One afternoon, my husband, daughter and I caught one of the double decker trams to Soho. For a toddler, the journey is often better than the destination and for my husband he very much enjoyed revisiting one of the Soho bars that he went to last time he was here for work.

I liked that the bar was cool and had an indoor fountain as well as tasty cocktails. We also took a ride on the longest escalator in the world and saw some local market stalls in the area.

On the way back to the hotel we stumbled upon some modern art installations inside a train station. There were mural of rainforests, kites and a Chinese dragon.

The next day we took the iconic Star Ferry to Kowloon. The colourful ferry was striking and the old wooden boat was lovely.

On the other side, we were greeted by the tall stone clock tower and the views back to Hong Kong were great. The buildings on this side were older, apart from the modern museum, and had flashing neon signs.

We stumbled upon a children’s fun run sponsored by Kinder and took a walk along the strange Avenue of Stars that had bronze statures of film makers, Bruce Lee and the handprints of Jackie Chan.

The Tsim Sha Tsui Promenade was a bit of a disappointment, but it did have a cool modern dragon fountain. They sure do love a fountain in Hong Kong as we were to discover even further with a visit to Kowloon Park which was basically a park of fountains, lakes and even a waterfall. Plus the cartoon art installation featuring Dragon Ball-Z and a big Panda that we found.

Lunch was had in an modern air conditioned café near the ferry terminal where high chairs were not a problem, before we caught the ferry back to Hong Kong.

Hong Kong was not as overwhelmingly busy as I expected and there was more to see than I had thought. It was an easy and cheap stopover with a one year old and I could see why so many expats enjoyed living here.

Related posts: Hong Kong, 2013: Part 1, It’s an Asia Thing

Las Vegas, 2011

From Cancun, it was an easy flight to Las Vegas. It was the second time my husband and I had been here. Even though we knew what to expect, we found plenty of new surprises.

We stayed in the middle of The Strip this time at the Monte Carlo casino. There were good views from hotel and many Italian statues and fountains out front.

The Cosmopolitan was the newsest casino in town with its open-air nightclub, Marquee, on the roof. We hit the Bellagio and took the time to look up this time at the beautiful glass ceiling and glass sculptures.

We took a closer look at the Venetian on this trip. I was amazed by how much St Marks Campanile, the Brige of Sighs, the Doges Palace and the Grand Canal with gondolas; all replicated the real thing so well.

While my husband gambled at the Mirage, I went to the Secret Garden to see the dolphins, white tigers and leopards. Then we went in to M & M’s World which had four levels, ending in an entire room filled with as many different flavors of the treat that you could think of.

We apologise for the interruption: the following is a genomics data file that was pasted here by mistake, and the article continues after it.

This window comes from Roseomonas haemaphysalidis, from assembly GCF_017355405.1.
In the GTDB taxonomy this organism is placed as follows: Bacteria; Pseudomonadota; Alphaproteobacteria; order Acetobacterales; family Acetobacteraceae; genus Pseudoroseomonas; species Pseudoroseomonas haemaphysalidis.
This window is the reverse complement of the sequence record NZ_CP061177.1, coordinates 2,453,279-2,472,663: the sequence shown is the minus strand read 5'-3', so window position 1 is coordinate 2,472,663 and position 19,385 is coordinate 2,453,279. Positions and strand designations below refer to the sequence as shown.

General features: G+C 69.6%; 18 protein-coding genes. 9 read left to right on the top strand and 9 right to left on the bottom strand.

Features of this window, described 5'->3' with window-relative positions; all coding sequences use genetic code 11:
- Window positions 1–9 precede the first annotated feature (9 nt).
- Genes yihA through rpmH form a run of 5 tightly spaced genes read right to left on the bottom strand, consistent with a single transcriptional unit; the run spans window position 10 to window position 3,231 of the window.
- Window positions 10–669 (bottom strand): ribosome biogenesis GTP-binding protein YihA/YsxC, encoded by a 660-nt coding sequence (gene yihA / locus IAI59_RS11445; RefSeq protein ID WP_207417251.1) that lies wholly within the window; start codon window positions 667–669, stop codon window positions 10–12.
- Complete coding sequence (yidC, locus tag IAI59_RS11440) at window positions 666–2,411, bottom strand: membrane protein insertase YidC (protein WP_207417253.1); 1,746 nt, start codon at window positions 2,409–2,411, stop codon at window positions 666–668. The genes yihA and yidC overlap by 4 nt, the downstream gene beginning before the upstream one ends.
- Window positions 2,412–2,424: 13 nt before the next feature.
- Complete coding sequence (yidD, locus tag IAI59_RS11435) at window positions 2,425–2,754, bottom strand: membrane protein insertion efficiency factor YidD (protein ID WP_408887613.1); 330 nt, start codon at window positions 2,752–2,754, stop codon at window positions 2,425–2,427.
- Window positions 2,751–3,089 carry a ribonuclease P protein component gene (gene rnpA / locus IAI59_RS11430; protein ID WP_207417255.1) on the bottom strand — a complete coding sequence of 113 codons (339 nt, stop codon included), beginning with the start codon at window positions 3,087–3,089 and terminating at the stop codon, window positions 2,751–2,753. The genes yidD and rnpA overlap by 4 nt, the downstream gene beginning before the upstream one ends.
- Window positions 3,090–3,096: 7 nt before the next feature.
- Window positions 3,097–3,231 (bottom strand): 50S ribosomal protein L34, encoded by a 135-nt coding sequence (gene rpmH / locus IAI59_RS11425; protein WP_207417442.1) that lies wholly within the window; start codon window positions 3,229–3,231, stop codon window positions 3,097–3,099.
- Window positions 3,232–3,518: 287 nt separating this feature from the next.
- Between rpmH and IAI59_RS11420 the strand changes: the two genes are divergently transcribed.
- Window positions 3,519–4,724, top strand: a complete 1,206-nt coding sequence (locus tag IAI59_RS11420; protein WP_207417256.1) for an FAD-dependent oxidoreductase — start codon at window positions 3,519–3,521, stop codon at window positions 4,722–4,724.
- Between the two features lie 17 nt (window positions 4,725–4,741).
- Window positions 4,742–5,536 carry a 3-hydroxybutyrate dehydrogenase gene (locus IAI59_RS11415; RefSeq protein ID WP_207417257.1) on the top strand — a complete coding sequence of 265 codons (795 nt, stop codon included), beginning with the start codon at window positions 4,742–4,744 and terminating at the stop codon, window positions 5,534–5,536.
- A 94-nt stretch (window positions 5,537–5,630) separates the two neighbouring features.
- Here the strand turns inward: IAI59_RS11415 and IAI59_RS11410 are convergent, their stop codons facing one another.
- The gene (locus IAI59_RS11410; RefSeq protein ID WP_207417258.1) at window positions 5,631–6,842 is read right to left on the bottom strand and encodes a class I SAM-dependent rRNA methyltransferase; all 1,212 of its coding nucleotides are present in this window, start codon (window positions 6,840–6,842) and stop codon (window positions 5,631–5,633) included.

We went to Blondie’s Sports Bar that had a cheerleader as its mascot and tried the tasty Washington Apple cocktail. At Wynn, we ventured behind the waterfall, saw the lake and went to the biggest buffet I have ever been to with cuisine from all around the world. The room was elaborately decorated and the best bit was the toffee apples and other yummy deserts.

Thinking ahead, we had pre booked a sunset dinner at Alize at the top of The Palms. The signature dish, the Lemon Sole, was definitely memorable. On the way out, we passed drenched drunk girls in bikinis at the slots who had just come out from the Rain nightclub.

It was all blue skies above the Pont Alexandre 3 inside Paris. We went to the top of the Eiffel Tower for a view of The Strip by night with all the glittering lights. We could see people lining up for the famous Chateau nightclub and the Bellagio fountain show from above.

My pick for a show was Bite at Stratosphere, which turned out to be a lot of topless vampires. My husbands pick, O at the Bellagio, turned out to be a much wiser choice. Cirque du Soliel and water- what’s not to like? The clown also used me as a prop in his pre show, which was fun.

On our last day, we went to Old Vegas, awash with Mardi Gra beads and showgirls with a zipline running through the middle of it all. We saw the famous neon Vegas Vic, Sassy Sally and Golden Goose.

We found the Four Queens and the buffet at Fitzgeralds. My husband had the biggest win of his life with a straight flush at the Golden Nugget, while I was more interested in the waterslides inside the casino.

It was sad to see the neon gallery from demolished casinos and hotels. Here we found the Hacienda horse and Alladins lamp. I guess with a city that is always reinventing itself, there is bound to be some collateral damage.

Related posts: Isla Mujeres and Cancun, 2011, Tulum, 2011,  Chichen Itza, 2011, Campeche and Merida, 2011, Palenque, 2011, Oaxaca, 2011, Mexico City, 2011